Sony Pictures Entertainment and Anthem, the second biggest US Health Insurer, are being sued for failing to protect confidential information from hackers. Following a security computer breach, the personal information of current and former employees and customers was compromised.
The class-action lawsuit against Sony alleges that Sony has known about these weaknesses for years yet did nothing to prevent sensitive employee data including medical records, social security numbers, salary history, resignation reasons, personal emails, and birth dates, from being leaked to the public. In addition, Sony failed to adequately alert affected employees of the security breach.
This is not the first time that Sony has been hacked. In 2011, hackers successfully stole data from 75 million PlayStation customers and 25 million Sony Online Entertainment customers. Though breach lawsuits rarely succeed, Corona and Mathis may have a chance if their lawyers can prove that they suffer from an impending threat.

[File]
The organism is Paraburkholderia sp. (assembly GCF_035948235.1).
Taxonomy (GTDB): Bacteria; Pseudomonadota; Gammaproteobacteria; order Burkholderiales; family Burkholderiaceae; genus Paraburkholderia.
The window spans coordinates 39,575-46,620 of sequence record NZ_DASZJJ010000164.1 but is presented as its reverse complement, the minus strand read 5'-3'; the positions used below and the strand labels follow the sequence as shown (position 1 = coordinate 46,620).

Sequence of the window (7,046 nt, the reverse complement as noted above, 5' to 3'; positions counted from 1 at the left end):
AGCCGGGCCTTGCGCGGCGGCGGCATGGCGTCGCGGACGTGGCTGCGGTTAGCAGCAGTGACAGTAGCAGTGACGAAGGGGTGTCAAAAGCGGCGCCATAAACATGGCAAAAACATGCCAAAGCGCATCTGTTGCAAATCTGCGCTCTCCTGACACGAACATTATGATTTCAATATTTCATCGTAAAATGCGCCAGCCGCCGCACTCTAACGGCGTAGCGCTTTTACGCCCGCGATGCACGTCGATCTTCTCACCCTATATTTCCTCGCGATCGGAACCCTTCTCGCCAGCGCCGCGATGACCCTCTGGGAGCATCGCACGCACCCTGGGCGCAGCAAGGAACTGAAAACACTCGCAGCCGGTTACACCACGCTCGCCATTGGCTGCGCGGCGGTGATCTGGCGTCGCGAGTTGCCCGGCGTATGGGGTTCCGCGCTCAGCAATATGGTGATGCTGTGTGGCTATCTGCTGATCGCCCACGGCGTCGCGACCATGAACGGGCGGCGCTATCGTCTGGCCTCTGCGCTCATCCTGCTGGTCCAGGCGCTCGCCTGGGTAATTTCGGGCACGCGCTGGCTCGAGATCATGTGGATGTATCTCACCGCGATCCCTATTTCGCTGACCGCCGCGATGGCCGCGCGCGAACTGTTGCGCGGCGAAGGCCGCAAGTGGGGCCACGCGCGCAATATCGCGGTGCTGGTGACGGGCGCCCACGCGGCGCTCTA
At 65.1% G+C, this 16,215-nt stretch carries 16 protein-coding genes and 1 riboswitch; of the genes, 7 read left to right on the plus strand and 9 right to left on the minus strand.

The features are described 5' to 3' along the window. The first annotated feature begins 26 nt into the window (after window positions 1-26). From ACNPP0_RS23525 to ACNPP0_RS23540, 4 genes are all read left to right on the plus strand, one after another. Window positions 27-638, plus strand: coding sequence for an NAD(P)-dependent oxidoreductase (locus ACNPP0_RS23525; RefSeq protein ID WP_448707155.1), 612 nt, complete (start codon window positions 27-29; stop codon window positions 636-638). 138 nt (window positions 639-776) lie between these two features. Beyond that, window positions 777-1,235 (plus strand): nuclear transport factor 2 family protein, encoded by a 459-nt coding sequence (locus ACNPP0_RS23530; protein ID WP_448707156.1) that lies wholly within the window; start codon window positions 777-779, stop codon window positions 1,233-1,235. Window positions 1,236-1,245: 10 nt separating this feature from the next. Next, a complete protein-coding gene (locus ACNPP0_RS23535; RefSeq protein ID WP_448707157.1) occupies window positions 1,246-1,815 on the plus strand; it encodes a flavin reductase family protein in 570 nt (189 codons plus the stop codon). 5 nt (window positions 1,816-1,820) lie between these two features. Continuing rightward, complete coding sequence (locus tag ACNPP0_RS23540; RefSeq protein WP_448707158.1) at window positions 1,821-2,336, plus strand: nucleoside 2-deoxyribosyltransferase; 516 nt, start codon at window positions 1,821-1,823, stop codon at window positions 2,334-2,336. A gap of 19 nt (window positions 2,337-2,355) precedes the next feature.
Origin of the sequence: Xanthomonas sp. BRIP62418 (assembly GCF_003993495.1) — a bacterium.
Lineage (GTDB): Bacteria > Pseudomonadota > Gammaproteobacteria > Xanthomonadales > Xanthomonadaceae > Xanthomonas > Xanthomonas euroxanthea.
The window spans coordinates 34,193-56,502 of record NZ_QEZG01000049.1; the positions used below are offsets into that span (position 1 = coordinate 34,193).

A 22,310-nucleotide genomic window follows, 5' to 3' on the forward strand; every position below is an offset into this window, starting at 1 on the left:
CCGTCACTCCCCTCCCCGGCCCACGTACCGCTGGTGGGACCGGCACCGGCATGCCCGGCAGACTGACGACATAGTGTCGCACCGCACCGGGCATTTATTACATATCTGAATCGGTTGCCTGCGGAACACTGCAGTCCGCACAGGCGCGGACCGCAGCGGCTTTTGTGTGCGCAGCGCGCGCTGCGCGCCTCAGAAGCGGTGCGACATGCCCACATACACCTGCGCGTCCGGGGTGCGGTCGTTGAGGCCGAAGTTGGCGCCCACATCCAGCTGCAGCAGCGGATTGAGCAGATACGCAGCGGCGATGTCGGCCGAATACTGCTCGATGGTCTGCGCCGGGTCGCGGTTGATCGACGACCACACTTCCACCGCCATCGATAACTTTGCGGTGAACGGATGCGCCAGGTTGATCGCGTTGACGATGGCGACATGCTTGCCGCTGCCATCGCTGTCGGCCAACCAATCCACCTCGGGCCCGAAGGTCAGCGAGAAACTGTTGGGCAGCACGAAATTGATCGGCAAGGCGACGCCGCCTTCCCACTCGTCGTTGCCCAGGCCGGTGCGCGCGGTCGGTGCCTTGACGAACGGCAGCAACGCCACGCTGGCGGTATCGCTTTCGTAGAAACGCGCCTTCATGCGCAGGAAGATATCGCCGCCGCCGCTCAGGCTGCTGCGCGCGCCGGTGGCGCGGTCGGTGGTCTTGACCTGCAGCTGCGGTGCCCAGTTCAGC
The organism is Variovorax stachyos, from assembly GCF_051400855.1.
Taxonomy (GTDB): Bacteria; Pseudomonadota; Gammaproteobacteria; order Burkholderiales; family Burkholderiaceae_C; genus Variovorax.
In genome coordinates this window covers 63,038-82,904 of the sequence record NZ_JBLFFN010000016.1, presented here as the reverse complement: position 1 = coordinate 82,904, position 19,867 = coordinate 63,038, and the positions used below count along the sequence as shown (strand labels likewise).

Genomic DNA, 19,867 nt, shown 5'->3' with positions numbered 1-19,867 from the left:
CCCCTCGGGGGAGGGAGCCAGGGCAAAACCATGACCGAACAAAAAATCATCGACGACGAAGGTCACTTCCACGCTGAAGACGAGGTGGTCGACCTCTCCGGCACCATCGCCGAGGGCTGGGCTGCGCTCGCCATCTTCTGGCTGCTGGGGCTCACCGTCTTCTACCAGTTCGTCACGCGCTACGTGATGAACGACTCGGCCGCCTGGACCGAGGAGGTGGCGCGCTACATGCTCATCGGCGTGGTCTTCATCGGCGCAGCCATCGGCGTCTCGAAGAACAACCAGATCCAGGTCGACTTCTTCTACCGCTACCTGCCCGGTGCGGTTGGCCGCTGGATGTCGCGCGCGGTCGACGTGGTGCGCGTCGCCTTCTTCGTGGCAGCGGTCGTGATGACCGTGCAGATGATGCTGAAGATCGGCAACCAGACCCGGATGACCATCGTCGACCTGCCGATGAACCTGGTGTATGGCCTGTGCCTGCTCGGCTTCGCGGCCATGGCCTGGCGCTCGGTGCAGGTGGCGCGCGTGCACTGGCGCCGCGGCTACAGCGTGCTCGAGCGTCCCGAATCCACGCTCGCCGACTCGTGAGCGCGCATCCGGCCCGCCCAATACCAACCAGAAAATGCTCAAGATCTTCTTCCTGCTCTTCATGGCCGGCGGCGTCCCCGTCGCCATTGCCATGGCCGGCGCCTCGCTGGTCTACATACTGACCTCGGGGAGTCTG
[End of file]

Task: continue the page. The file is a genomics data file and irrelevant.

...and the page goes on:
In the case against Anthem, the stolen information included street and e-mail addresses and confidential employee data such as salary. Anthem's security system failed to encrypt Social Security numbers and birth dates. The company has vowed to notify affected persons and provide free credit and identify-theft monitoring services.
Regardless of the outcome, data-breach litigation seems to be on the rise as more and more business is conducted online. Do you think employers have a responsibility to protect their employees and customers from data breaches?
Has your employer failed to protect you from a data breach? Call Shirazi Law Firm for a consultation: 310-400-5891. Join us on the following networks for the latest legal news: